The killing method of Giganotosaurus is killing by Slicing through flesh, and letting its prey bleed to death. An Extremely Brutal but effective method.
Titanosaur fossils; belonging to Andesaurus and Limaysaurus have been recovered near the remains of Giganotosaurus, leading to speculation that these carnivores may have preyed on the giant herbivores. Fossils of the related carcharodontosaurid Mapusaurus grouped closely together may indicate pack hunting, a behavior that could possibly extend to Giganotosaurus itself.
The original fossils of Giganotosaurus remain at the Carmen Funes Museum in Neuquen, Argentina, but replicas are common in other places, including the Australian Museum in Sydney.
In the Media
Despite having been discovered relatively recently, Giganotosaurus is already gaining a name for itself in popular culture.
Giganotosaurus appears in the Walking with Dinosaurs special Land of Giants They are seen to hunt both independently and in packs, working together to bring down an Argentinosaurus.
Giganotosaurus is also featured in the IMAX movie Dinosaurs: Giants of Patagonia where Dr. Rodolfo Coria shows the sites of major discoveries in Argentina.
A Giganotosaurus also made an appearance in an episode of the ITV drama Primeval where it rampages at an airport.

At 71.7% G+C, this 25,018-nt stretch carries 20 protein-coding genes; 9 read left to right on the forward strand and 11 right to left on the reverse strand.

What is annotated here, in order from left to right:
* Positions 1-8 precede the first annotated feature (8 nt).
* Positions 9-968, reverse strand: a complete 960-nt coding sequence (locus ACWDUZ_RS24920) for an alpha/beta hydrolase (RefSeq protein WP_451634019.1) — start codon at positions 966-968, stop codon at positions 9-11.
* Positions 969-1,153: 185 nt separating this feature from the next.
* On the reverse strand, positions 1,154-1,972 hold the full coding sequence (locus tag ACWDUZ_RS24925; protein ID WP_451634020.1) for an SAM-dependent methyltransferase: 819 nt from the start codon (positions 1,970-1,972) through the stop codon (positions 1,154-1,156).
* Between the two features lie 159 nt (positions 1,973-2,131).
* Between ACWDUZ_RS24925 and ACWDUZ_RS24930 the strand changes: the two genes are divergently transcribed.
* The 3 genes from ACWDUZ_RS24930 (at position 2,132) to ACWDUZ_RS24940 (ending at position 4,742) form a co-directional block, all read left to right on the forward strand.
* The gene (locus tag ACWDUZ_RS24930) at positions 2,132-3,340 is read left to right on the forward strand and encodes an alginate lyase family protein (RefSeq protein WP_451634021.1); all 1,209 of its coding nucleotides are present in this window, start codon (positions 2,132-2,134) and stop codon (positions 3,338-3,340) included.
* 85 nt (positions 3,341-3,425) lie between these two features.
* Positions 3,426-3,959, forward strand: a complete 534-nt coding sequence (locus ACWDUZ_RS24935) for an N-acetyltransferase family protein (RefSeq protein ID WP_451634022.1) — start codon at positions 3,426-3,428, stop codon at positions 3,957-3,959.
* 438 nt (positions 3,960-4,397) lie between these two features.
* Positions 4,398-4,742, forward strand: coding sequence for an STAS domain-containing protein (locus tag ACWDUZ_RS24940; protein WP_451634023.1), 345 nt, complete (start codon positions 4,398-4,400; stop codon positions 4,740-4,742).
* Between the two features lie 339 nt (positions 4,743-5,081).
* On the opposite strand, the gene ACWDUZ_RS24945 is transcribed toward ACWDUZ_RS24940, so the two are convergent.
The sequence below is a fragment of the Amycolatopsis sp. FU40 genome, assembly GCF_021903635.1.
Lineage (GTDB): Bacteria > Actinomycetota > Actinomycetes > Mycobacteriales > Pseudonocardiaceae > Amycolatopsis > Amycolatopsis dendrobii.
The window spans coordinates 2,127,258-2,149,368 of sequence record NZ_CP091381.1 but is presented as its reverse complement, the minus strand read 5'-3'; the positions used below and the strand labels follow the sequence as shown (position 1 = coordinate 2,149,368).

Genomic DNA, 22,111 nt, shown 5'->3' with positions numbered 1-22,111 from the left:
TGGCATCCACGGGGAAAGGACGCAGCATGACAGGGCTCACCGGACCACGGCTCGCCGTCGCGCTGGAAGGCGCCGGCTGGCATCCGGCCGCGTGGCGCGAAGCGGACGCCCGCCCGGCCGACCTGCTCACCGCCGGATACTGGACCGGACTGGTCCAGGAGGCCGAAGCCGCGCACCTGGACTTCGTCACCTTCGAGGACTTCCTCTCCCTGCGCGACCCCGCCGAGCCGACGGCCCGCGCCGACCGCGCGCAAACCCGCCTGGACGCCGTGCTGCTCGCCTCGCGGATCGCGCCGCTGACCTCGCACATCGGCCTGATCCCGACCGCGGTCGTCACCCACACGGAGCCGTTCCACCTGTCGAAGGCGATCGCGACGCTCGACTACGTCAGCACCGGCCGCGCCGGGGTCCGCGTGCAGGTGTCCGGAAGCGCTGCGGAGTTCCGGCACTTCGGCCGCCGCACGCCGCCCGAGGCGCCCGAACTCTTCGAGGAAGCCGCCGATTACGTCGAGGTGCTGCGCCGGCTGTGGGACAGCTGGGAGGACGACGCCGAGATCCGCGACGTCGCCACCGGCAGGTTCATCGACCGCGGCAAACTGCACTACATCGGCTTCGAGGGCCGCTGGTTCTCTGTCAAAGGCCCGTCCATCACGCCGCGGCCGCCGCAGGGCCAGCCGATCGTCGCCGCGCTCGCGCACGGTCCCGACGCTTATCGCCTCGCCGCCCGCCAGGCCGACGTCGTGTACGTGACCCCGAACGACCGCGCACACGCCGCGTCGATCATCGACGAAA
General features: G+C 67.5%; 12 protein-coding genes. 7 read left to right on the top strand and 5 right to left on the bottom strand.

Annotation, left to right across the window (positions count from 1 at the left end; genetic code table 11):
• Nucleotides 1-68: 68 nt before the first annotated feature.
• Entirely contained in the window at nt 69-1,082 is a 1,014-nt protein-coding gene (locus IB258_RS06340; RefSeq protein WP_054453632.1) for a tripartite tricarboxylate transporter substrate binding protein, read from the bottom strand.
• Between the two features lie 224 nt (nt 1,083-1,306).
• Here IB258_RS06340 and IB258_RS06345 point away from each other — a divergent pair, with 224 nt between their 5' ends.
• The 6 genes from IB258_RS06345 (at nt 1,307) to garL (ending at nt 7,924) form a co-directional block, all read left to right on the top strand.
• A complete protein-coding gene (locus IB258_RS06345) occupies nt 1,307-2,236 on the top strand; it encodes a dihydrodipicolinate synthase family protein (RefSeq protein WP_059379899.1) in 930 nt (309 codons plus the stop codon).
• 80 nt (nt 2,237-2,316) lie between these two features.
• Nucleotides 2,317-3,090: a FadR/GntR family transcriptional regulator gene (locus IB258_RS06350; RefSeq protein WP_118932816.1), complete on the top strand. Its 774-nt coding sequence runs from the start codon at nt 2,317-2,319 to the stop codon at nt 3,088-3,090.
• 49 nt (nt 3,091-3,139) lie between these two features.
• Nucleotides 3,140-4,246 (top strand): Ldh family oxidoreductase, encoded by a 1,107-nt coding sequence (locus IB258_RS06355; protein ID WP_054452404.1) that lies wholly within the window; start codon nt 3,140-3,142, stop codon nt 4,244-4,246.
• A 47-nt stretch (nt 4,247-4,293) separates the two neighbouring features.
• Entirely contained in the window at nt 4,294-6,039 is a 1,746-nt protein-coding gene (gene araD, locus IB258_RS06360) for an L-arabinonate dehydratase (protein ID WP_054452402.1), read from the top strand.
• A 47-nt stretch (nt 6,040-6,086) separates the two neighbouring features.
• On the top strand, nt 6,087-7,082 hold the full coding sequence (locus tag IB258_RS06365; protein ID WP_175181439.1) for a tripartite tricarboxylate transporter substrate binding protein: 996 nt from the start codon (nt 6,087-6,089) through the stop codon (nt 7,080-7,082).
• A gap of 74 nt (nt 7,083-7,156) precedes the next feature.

Giganotosaurus is a recurring dinosaur in Dino Dan: Trek's Adventures.
Genetic material of Gigantosaurus in Jurassic World was in possession of InGen by the year 2014 and was used in the creation of the genetic hybrid Indominus rex.
It has been confirmed that Giganotosaurus will appear in Jurassic World: Evolution.
It also appeared in Dino Crisis 2 at an exaggerated size and inaccurately shown to throw an adult Tyrannosaurus.
Giganotosaurus makes an appearance in Turok, where it only appears in the Death Valley, although its actual species was not identified in the game. Although it is similar to Mama Scarface (a Tyrannosaurus in the game) in regards to behavior and sounds, it has noticeable differences, such as it does not have any scars on its face and has three fingered arms like its real counterpart. The Giganotosaurus in the game. Giganotosaurus is shorter and leaner than Mama Scarface, but is possibly longer in terms of length.
Giganotosaurus appears in Prehistoric Monsters Revealed.
One of the forms of the Predacon named Magmatron is a purple Giganotosaurus.
Giganotosaurus appears in the fifth movie of The Land Before Time. In this film, it replaces Tyrannosaurus as the main antagonist.
Giganotosaurus appeared in the 2008 movie Journey to the Center of the Earth.
Giganotosaurus appeared in the Japanese animated film You Are Umasou, but only in a flashback scene.
Giganotosaurus is featured as an apex tier carnivore of the bleeder branch in The Isle
Giganotosaurus was featured in Jurassic World: The Game. However, it is inaccurately shown with pronated wrists and has two fingers on each hand whereas in real life, it has three fingers on each hand.